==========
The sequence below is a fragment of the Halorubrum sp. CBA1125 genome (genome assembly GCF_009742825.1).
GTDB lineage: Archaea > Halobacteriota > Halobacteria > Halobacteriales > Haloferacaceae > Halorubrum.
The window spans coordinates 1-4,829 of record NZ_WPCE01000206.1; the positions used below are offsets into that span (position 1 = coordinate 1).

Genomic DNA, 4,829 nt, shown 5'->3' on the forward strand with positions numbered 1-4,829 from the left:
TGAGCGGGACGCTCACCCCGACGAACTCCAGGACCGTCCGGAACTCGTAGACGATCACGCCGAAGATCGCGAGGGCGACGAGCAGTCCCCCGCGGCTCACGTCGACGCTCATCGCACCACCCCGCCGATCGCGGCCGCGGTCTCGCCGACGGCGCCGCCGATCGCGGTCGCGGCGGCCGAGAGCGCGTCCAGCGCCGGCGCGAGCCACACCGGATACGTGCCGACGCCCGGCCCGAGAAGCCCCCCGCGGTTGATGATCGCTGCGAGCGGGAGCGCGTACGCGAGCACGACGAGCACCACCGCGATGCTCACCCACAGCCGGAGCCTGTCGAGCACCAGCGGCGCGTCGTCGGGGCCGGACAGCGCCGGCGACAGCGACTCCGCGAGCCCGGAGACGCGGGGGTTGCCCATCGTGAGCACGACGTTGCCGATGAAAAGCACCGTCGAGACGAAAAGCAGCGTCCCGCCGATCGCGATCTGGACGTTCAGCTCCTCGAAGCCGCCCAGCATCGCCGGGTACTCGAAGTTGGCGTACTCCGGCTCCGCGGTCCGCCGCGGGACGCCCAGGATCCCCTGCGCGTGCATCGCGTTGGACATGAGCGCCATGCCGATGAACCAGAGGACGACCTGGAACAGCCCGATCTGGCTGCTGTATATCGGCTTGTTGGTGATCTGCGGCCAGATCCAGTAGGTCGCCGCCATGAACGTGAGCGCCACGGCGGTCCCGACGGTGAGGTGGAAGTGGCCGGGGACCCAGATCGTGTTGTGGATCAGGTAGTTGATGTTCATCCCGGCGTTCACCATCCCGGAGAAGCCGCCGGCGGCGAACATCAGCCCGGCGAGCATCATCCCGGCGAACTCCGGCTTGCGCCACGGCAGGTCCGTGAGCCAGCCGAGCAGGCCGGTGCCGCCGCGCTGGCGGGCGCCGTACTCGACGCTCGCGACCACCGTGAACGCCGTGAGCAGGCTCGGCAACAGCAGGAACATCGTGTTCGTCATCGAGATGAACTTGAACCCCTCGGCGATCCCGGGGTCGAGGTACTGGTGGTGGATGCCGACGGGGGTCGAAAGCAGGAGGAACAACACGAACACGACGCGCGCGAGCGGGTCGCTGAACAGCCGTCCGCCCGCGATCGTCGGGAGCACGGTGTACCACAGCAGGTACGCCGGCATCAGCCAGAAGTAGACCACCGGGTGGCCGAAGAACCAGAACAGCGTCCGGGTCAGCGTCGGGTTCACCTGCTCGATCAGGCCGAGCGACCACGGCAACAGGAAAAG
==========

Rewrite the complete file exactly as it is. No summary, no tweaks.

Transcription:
The sequence below is a fragment of the Halorubrum sp. CBA1125 genome (genome assembly GCF_009742825.1).
GTDB lineage: Archaea > Halobacteriota > Halobacteria > Halobacteriales > Haloferacaceae > Halorubrum.
The window spans coordinates 1-4,829 of record NZ_WPCE01000206.1; the positions used below are offsets into that span (position 1 = coordinate 1).

Genomic DNA, 4,829 nt, shown 5'->3' on the forward strand with positions numbered 1-4,829 from the left:
TGAGCGGGACGCTCACCCCGACGAACTCCAGGACCGTCCGGAACTCGTAGACGATCACGCCGAAGATCGCGAGGGCGACGAGCAGTCCCCCGCGGCTCACGTCGACGCTCATCGCACCACCCCGCCGATCGCGGCCGCGGTCTCGCCGACGGCGCCGCCGATCGCGGTCGCGGCGGCCGAGAGCGCGTCCAGCGCCGGCGCGAGCCACACCGGATACGTGCCGACGCCCGGCCCGAGAAGCCCCCCGCGGTTGATGATCGCTGCGAGCGGGAGCGCGTACGCGAGCACGACGAGCACCACCGCGATGCTCACCCACAGCCGGAGCCTGTCGAGCACCAGCGGCGCGTCGTCGGGGCCGGACAGCGCCGGCGACAGCGACTCCGCGAGCCCGGAGACGCGGGGGTTGCCCATCGTGAGCACGACGTTGCCGATGAAAAGCACCGTCGAGACGAAAAGCAGCGTCCCGCCGATCGCGATCTGGACGTTCAGCTCCTCGAAGCCGCCCAGCATCGCCGGGTACTCGAAGTTGGCGTACTCCGGCTCCGCGGTCCGCCGCGGGACGCCCAGGATCCCCTGCGCGTGCATCGCGTTGGACATGAGCGCCATGCCGATGAACCAGAGGACGACCTGGAACAGCCCGATCTGGCTGCTGTATATCGGCTTGTTGGTGATCTGCGGCCAGATCCAGTAGGTCGCCGCCATGAACGTGAGCGCCACGGCGGTCCCGACGGTGAGGTGGAAGTGGCCGGGGACCCAGATCGTGTTGTGGATCAGGTAGTTGATGTTCATCCCGGCGTTCACCATCCCGGAGAAGCCGCCGGCGGCGAACATCAGCCCGGCGAGCATCATCCCGGCGAACTCCGGCTTGCGCCACGGCAGGTCCGTGAGCCAGCCGAGCAGGCCGGTGCCGCCGCGCTGGCGGGCGCCGTACTCGACGCTCGCGACCACCGTGAACGCCGTGAGCAGGCTCGGCAACAGCAGGAACATCGTGTTCGTCATCGAGATGAACTTGAACCCCTCGGCGATCCCGGGGTCGAGGTACTGGTGGTGGATGCCGACGGGGGTCGAAAGCAGGAGGAACAACACGAACACGACGCGCGCGAGCGGGTCGCTGAACAGCCGTCCGCCCGCGATCGTCGGGAGCACGGTGTACCACAGCAGGTACGCCGGCATCAGCCAGAAGTAGACCACCGGGTGGCCGAAGAACCAGAACAGCGTCCGGGTCAGCGTCGGGTTCACCTGCTCGATCAGGCCGAGCGACCACGGCAACAGGAAAAG